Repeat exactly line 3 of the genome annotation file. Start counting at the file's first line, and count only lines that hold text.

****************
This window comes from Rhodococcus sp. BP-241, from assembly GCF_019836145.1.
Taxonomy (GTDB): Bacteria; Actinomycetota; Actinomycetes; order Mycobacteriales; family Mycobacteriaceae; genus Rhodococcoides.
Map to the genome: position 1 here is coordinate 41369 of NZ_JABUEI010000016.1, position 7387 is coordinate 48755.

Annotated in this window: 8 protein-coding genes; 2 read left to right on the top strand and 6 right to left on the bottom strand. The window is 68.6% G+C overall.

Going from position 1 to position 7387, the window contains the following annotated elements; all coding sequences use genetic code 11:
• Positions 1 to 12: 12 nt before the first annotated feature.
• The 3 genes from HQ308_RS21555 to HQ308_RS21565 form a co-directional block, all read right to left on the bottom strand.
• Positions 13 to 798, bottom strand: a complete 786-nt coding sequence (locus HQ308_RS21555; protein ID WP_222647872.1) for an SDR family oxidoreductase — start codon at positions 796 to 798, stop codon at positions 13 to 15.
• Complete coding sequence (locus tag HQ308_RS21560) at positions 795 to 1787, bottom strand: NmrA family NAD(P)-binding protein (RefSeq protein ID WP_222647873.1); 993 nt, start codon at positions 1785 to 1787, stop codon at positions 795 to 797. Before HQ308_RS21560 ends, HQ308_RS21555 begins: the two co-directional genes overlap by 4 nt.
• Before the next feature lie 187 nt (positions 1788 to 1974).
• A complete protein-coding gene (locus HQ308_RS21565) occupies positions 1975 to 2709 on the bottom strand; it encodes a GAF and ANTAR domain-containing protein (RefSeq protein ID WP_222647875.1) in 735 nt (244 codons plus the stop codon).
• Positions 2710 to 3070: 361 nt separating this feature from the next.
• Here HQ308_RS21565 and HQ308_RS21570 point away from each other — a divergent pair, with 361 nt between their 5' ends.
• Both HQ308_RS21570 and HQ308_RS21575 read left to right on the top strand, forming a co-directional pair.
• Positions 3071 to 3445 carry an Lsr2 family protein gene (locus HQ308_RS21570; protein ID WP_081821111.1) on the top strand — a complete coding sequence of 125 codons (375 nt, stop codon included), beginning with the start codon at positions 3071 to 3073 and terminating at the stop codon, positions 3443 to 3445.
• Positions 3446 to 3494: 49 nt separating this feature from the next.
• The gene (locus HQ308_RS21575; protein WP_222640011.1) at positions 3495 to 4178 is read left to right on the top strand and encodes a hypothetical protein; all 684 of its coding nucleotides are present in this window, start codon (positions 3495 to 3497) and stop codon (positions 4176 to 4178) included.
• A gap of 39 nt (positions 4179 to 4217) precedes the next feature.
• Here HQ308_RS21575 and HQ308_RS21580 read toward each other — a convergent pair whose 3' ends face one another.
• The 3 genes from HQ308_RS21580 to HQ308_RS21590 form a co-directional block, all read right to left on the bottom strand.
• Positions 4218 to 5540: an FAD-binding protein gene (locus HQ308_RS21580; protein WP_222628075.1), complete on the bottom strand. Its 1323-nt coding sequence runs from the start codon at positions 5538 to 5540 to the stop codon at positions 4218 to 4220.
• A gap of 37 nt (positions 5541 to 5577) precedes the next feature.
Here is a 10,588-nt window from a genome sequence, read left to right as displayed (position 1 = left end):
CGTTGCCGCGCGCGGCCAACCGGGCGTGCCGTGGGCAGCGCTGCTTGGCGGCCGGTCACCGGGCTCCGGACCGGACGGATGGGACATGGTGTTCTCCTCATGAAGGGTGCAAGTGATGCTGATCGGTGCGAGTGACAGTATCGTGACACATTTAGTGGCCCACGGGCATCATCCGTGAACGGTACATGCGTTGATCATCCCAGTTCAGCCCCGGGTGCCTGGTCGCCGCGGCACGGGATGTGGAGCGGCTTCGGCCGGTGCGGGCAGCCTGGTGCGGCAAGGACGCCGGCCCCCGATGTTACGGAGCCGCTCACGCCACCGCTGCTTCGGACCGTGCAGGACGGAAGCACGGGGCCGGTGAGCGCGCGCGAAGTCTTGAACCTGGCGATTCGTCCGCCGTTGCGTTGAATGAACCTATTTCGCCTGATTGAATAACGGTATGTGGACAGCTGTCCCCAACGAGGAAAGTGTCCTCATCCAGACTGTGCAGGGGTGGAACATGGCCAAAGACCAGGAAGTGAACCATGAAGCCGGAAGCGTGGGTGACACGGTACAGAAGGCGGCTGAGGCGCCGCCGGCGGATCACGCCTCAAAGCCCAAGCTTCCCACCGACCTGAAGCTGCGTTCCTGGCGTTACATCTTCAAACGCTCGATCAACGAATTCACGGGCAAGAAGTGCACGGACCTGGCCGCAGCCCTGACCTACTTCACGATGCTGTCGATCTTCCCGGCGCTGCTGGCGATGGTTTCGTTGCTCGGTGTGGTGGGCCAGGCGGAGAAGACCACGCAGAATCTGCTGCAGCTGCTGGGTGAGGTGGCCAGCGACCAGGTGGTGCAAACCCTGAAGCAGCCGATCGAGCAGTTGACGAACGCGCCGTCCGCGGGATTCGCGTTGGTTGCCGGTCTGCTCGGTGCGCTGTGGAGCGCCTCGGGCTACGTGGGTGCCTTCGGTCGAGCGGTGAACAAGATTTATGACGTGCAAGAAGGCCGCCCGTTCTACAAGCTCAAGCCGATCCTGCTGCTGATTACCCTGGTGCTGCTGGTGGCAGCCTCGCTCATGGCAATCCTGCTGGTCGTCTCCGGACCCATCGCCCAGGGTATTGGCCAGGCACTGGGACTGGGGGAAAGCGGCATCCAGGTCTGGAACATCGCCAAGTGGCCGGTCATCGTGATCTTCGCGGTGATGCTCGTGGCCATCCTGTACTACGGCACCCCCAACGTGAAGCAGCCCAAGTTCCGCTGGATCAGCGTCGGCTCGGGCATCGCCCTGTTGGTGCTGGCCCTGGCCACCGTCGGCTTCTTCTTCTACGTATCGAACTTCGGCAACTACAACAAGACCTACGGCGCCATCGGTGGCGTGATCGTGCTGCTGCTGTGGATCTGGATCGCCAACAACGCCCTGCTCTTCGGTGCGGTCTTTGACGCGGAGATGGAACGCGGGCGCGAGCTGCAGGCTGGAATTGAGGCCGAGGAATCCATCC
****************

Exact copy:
Map to the genome: position 1 here is coordinate 41369 of NZ_JABUEI010000016.1, position 7387 is coordinate 48755.